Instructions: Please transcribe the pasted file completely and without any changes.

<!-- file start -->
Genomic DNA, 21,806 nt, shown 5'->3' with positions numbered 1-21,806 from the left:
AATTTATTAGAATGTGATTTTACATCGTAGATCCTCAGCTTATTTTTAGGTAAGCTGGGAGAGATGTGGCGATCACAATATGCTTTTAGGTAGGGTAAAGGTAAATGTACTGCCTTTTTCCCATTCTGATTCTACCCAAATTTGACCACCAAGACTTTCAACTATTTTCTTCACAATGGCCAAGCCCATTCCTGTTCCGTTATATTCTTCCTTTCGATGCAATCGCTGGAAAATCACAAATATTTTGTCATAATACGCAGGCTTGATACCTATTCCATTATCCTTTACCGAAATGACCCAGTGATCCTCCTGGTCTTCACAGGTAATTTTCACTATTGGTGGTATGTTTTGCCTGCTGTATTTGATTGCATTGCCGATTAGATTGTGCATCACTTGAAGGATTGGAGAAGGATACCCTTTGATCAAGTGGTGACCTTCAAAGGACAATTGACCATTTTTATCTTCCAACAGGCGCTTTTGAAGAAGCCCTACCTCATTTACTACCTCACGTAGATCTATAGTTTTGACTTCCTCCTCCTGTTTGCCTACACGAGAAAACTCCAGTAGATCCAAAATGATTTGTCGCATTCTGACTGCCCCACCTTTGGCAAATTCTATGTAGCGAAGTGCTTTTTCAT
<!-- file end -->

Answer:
Genomic DNA, 21,806 nt, shown 5'->3' with positions numbered 1-21,806 from the left:
AATTTATTAGAATGTGATTTTACATCGTAGATCCTCAGCTTATTTTTAGGTAAGCTGGGAGAGATGTGGCGATCACAATATGCTTTTAGGTAGGGTAAAGGTAAATGTACTGCCTTTTTCCCATTCTGATTCTACCCAAATTTGACCACCAAGACTTTCAACTATTTTCTTCACAATGGCCAAGCCCATTCCTGTTCCGTTATATTCTTCCTTTCGATGCAATCGCTGGAAAATCACAAATATTTTGTCATAATACGCAGGCTTGATACCTATTCCATTATCCTTTACCGAAATGACCCAGTGATCCTCCTGGTCTTCACAGGTAATTTTCACTATTGGTGGTATGTTTTGCCTGCTGTATTTGATTGCATTGCCGATTAGATTGTGCATCACTTGAAGGATTGGAGAAGGATACCCTTTGATCAAGTGGTGACCTTCAAAGGACAATTGACCATTTTTATCTTCCAACAGGCGCTTTTGAAGAAGCCCTACCTCATTTACTACCTCACGTAGATCTATAGTTTTGACTTCCTCCTCCTGTTTGCCTACACGAGAAAACTCCAGTAGATCCAAAATGATTTGTCGCATTCTGACTGCCCCACCTTTGGCAAATTCTATGTAGCGAAGTGCTTTTTCAT